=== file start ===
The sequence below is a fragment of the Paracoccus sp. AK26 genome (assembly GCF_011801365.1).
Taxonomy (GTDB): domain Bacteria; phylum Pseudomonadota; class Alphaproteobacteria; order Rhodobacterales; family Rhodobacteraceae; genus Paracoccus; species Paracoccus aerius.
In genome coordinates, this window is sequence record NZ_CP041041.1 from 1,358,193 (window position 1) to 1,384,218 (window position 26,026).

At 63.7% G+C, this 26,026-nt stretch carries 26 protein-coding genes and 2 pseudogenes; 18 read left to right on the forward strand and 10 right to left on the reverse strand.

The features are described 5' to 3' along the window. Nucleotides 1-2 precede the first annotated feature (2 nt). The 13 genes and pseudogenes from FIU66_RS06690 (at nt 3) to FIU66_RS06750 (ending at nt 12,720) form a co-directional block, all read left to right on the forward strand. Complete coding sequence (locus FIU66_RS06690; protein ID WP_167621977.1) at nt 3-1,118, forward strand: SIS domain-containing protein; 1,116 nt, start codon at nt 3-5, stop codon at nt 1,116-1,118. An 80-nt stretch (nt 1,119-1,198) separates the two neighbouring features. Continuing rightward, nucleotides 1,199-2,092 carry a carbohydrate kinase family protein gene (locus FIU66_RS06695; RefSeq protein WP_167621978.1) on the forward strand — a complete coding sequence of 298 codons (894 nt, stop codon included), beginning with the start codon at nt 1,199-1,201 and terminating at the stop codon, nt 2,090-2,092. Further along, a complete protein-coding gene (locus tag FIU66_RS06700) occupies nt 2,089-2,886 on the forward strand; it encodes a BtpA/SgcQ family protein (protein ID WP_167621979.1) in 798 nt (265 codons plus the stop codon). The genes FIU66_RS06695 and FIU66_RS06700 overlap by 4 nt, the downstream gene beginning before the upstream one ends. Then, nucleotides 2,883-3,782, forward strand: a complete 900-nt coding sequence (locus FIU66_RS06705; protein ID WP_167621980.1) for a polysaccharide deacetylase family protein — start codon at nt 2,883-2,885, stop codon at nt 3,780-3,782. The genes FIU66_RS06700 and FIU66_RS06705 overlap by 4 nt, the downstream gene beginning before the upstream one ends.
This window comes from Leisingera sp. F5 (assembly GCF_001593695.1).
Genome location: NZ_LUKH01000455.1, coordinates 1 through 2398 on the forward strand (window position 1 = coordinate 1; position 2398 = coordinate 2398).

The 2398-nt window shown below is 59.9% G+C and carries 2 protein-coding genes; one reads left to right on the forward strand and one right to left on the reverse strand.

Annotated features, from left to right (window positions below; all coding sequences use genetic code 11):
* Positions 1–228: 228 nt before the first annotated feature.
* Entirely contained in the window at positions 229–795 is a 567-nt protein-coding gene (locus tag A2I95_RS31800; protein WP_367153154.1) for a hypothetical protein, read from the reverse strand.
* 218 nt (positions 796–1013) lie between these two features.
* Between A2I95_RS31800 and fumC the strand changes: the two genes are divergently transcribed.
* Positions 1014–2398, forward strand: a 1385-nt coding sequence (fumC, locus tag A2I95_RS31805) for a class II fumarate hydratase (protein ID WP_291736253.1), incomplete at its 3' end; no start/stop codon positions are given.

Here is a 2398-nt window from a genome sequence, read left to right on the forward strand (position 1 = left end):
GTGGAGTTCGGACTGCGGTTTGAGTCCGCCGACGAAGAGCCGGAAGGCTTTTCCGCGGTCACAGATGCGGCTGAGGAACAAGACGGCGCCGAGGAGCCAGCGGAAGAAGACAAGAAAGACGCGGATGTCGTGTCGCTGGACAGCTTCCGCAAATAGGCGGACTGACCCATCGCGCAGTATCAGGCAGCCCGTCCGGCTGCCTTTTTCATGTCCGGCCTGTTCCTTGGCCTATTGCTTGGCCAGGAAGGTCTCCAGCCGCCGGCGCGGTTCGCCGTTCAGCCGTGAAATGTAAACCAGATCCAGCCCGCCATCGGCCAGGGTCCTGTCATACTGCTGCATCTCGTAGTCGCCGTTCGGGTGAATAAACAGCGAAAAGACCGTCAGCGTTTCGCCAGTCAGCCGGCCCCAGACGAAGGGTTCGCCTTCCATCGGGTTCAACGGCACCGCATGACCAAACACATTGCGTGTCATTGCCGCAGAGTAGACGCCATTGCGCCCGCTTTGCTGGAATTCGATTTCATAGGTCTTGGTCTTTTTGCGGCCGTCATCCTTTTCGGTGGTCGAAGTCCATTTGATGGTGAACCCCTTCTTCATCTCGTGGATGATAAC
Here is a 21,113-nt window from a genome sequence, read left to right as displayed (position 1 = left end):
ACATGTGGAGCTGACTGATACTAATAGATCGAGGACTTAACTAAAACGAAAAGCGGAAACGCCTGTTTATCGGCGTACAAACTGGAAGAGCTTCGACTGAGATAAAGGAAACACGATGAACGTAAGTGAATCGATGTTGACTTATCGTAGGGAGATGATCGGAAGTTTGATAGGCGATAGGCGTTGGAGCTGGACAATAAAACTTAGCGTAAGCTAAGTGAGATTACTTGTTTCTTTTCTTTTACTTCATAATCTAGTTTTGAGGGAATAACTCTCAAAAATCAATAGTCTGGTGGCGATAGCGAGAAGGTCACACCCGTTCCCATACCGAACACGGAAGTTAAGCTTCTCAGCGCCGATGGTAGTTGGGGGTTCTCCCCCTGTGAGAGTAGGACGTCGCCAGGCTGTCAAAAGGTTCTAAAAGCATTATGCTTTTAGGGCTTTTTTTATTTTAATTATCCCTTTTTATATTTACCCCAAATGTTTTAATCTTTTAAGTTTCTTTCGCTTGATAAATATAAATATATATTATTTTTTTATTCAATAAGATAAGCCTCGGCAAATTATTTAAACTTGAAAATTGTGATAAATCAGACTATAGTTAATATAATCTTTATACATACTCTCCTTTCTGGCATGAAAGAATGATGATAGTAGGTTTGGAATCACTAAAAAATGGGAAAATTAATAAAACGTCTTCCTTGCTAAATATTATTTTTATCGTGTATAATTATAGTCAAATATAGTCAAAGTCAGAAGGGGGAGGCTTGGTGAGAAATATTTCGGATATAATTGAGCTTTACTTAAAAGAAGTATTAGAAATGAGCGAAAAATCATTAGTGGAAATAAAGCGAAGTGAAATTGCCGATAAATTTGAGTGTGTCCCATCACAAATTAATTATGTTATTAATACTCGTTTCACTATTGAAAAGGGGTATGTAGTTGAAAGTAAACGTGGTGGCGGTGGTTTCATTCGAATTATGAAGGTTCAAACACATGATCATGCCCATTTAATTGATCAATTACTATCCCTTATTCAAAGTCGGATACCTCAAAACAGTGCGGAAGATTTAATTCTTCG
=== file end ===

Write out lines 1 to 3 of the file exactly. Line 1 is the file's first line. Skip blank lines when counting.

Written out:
The sequence below is a fragment of the Paracoccus sp. AK26 genome (assembly GCF_011801365.1).
Taxonomy (GTDB): domain Bacteria; phylum Pseudomonadota; class Alphaproteobacteria; order Rhodobacterales; family Rhodobacteraceae; genus Paracoccus; species Paracoccus aerius.
In genome coordinates, this window is sequence record NZ_CP041041.1 from 1,358,193 (window position 1) to 1,384,218 (window position 26,026).